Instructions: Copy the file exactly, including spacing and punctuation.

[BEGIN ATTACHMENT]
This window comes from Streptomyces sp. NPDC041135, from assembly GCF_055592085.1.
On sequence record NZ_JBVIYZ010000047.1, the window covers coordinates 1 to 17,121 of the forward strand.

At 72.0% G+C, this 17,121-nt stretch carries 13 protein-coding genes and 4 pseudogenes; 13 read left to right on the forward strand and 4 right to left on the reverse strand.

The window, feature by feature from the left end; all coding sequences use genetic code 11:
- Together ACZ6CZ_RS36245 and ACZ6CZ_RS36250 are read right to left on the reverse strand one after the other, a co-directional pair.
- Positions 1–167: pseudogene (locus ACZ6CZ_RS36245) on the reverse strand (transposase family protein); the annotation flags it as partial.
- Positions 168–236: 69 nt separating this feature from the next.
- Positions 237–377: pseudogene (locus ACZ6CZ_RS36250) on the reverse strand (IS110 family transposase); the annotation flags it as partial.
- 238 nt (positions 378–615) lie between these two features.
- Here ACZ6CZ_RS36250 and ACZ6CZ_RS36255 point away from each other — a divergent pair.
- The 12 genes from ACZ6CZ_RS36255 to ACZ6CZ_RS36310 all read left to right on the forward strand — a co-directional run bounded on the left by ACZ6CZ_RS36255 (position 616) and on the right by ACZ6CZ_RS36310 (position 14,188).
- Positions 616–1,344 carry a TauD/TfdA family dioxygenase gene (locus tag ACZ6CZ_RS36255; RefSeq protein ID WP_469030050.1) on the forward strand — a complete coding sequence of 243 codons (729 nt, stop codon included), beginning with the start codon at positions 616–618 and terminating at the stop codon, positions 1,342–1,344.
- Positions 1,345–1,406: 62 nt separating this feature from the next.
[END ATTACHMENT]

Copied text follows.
This window comes from Streptomyces sp. NPDC041135, from assembly GCF_055592085.1.
On sequence record NZ_JBVIYZ010000047.1, the window covers coordinates 1 to 17,121 of the forward strand.

At 72.0% G+C, this 17,121-nt stretch carries 13 protein-coding genes and 4 pseudogenes; 13 read left to right on the forward strand and 4 right to left on the reverse strand.

The window, feature by feature from the left end; all coding sequences use genetic code 11:
- Together ACZ6CZ_RS36245 and ACZ6CZ_RS36250 are read right to left on the reverse strand one after the other, a co-directional pair.
- Positions 1–167: pseudogene (locus ACZ6CZ_RS36245) on the reverse strand (transposase family protein); the annotation flags it as partial.
- Positions 168–236: 69 nt separating this feature from the next.
- Positions 237–377: pseudogene (locus ACZ6CZ_RS36250) on the reverse strand (IS110 family transposase); the annotation flags it as partial.
- 238 nt (positions 378–615) lie between these two features.
- Here ACZ6CZ_RS36250 and ACZ6CZ_RS36255 point away from each other — a divergent pair.
- The 12 genes from ACZ6CZ_RS36255 to ACZ6CZ_RS36310 all read left to right on the forward strand — a co-directional run bounded on the left by ACZ6CZ_RS36255 (position 616) and on the right by ACZ6CZ_RS36310 (position 14,188).
- Positions 616–1,344 carry a TauD/TfdA family dioxygenase gene (locus tag ACZ6CZ_RS36255; RefSeq protein ID WP_469030050.1) on the forward strand — a complete coding sequence of 243 codons (729 nt, stop codon included), beginning with the start codon at positions 616–618 and terminating at the stop codon, positions 1,342–1,344.
- Positions 1,345–1,406: 62 nt separating this feature from the next.